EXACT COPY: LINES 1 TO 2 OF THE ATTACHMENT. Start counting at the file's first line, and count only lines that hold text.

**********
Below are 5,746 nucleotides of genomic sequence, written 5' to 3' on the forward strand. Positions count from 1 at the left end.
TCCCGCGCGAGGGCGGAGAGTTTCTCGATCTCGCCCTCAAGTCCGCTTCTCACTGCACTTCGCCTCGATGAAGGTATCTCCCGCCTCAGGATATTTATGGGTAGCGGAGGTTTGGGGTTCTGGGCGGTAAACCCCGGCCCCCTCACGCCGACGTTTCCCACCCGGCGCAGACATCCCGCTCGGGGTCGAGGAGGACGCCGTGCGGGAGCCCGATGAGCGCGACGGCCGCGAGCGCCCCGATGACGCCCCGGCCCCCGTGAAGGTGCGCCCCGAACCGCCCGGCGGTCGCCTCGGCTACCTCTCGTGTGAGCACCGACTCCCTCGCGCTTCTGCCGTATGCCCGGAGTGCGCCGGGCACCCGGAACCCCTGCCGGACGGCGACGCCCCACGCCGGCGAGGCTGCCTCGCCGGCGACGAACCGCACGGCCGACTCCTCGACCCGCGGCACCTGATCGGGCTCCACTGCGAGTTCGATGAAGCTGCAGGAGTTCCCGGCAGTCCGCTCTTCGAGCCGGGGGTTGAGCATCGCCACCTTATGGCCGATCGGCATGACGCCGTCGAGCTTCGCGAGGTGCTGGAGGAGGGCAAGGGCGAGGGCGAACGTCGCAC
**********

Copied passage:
Below are 5,746 nucleotides of genomic sequence, written 5' to 3' on the forward strand. Positions count from 1 at the left end.
TCCCGCGCGAGGGCGGAGAGTTTCTCGATCTCGCCCTCAAGTCCGCTTCTCACTGCACTTCGCCTCGATGAAGGTATCTCCCGCCTCAGGATATTTATGGGTAGCGGAGGTTTGGGGTTCTGGGCGGTAAACCCCGGCCCCCTCACGCCGACGTTTCCCACCCGGCGCAGACATCCCGCTCGGGGTCGAGGAGGACGCCGTGCGGGAGCCCGATGAGCGCGACGGCCGCGAGCGCCCCGATGACGCCCCGGCCCCCGTGAAGGTGCGCCCCGAACCGCCCGGCGGTCGCCTCGGCTACCTCTCGTGTGAGCACCGACTCCCTCGCGCTTCTGCCGTATGCCCGGAGTGCGCCGGGCACCCGGAACCCCTGCCGGACGGCGACGCCCCACGCCGGCGAGGCTGCCTCGCCGGCGACGAACCGCACGGCCGACTCCTCGACCCGCGGCACCTGATCGGGCTCCACTGCGAGTTCGATGAAGCTGCAGGAGTTCCCGGCAGTCCGCTCTTCGAGCCGGGGGTTGAGCATCGCCACCTTATGGCCGATCGGCATGACGCCGTCGAGCTTCGCGAGGTGCTGGAGGAGGGCAAGGGCGAGGGCGAACGTCGCAC